The prosecution and defense gave their closing arguments Monday in a Hennepin County courtroom in the trial of former Minneapolis, Minnesota, police officer Derek Chauvin in the death of George Floyd last May.
Judge Peter A. Cahill delivered his instructions to the jury, then allowed the prosecution to proceed. Steve Schleicher, appointed to the case by Minnesota Attorney General Keith Ellison, delivered an emotional presentation, arguing that Chauvin had ignored his police training, as well as Floyd’s desperate pleas for air, as he knelt on his neck and caused his death.
Defense attorney Eric Nelson attempted to pick apart the prosecution’s case, element by element. He reminded the jury that Chauvin began with a presumption of innocence, and reminded them that the prosecution had to prove its case beyond a reasonable doubt — a standard that CNN senior legal analyst Laura Coates suggested was a hint of weakness in Chauvin’s defense.
— Laura Coates (@thelauracoates) April 19, 2021
Nelson argued that Chauvin lacked the requisite intent for second-degree murder, the most serious charge facing Chauvin. And he argued that given the other possible causes of Floyd’s death, including drugs, heart disease, and carbon monoxide, Chauvin could not be convicted for third-degree (unintentional) murder or for second-degree manslaughter.
…Nelson hit Dr. Tobin's testimony particularly hard and effectively. He also was effective in attacking witnesses and the prosecution discarding the role of other factors in the cause of death. It is likely that the jury would view these factors as contributing to the death.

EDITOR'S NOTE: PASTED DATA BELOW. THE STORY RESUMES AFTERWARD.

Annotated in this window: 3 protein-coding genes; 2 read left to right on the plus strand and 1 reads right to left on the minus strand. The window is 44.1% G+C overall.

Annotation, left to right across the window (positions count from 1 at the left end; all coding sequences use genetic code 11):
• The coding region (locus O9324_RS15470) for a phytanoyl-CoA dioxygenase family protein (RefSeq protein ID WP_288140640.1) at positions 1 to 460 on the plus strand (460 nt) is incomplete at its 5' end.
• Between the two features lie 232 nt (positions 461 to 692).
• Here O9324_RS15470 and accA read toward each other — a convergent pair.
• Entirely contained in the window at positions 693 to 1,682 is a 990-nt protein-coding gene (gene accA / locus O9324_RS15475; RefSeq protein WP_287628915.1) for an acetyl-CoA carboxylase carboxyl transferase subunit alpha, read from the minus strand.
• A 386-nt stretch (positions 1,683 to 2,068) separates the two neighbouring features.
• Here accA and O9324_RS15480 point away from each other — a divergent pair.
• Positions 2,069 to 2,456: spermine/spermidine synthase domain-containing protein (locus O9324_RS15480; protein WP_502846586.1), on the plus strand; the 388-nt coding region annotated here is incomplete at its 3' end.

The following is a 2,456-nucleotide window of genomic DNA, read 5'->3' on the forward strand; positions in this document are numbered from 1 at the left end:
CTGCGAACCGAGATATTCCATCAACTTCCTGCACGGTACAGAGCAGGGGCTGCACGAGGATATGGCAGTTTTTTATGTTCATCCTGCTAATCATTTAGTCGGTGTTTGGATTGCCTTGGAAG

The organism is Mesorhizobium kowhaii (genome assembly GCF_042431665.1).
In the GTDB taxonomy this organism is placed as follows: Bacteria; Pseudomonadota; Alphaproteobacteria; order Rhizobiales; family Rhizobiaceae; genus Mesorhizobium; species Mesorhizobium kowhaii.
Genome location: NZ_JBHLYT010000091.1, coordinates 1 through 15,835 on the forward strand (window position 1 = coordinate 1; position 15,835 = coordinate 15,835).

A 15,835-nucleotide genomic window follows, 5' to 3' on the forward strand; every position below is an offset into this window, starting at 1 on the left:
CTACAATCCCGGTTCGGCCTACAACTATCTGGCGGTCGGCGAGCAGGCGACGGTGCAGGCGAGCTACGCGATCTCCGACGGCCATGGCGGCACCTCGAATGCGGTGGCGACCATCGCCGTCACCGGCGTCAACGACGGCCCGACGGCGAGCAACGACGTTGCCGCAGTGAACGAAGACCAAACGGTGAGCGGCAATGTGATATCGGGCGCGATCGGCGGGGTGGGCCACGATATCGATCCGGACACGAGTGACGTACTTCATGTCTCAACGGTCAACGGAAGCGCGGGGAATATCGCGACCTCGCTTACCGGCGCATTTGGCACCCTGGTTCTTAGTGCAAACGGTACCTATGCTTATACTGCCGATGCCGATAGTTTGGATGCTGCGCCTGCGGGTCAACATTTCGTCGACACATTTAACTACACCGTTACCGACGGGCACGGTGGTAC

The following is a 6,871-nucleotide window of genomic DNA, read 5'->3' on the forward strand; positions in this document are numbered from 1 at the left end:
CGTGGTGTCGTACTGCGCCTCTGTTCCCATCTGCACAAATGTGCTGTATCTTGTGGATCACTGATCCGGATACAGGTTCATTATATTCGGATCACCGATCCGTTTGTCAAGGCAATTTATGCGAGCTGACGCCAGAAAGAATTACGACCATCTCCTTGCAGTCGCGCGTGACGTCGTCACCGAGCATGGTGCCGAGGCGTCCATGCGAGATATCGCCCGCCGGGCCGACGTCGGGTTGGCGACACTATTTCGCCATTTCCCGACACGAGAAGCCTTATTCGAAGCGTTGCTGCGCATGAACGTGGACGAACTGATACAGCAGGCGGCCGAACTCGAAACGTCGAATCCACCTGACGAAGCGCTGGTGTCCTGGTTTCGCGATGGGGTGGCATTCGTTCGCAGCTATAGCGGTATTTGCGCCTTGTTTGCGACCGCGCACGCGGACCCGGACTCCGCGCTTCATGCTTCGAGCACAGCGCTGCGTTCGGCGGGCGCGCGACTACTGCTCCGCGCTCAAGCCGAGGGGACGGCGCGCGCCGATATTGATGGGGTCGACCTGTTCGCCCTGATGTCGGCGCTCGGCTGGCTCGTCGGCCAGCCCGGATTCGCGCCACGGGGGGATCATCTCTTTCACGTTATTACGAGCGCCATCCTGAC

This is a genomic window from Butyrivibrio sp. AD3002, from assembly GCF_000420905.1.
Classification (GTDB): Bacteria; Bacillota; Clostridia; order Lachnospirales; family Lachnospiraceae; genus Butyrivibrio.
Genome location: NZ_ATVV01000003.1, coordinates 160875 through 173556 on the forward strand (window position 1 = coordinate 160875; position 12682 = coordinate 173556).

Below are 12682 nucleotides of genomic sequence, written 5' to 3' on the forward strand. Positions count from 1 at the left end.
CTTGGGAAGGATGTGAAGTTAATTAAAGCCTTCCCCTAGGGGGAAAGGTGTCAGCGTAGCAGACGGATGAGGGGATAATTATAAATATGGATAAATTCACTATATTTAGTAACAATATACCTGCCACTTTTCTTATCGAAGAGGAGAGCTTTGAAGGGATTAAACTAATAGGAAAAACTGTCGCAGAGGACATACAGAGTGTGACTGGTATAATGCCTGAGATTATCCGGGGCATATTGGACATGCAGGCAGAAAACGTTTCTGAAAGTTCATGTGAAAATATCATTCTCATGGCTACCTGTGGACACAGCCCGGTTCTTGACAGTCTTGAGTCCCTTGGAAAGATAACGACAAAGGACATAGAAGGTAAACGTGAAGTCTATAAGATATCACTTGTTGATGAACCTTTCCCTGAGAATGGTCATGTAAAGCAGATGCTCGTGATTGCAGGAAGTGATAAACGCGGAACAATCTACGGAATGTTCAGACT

— Jonathan Turley (@JonathanTurley) April 19, 2021
Prosecutor Jerry Blackwell was then given an opportunity to rebut Nelson’s arguments, telling jurors to trust their “common sense” about the video of Floyd’s death, insisting that they could believe what it appeared to show about Chauvin’s culpability.
Ellison sat behind the prosecution in the courtroom during the closing arguments.
Update: After the jury left, the defense raised several concerns, including the comments by Rep. Maxine Waters (D-CA) this weekend that there ought to be unrest unless Chauvin were found guilty. Nelson repeated his earlier complaints that the jury had not been sequestered.
Joel B. Pollak is Senior Editor-at-Large at Breitbart News and the host of Breitbart News Sunday on Sirius XM Patriot on Sunday evenings from 7 p.m. to 10 p.m. ET (4 p.m. to 7 p.m. PT). He is the author of the recent e-book, Neither Free nor Fair: The 2020 U.S. Presidential Election. His recent book, RED NOVEMBER, tells the story of the 2020 Democratic presidential primary from a conservative perspective. He is a winner of the 2018 Robert Novak Journalism Alumni Fellowship. Follow him on Twitter at @joelpollak.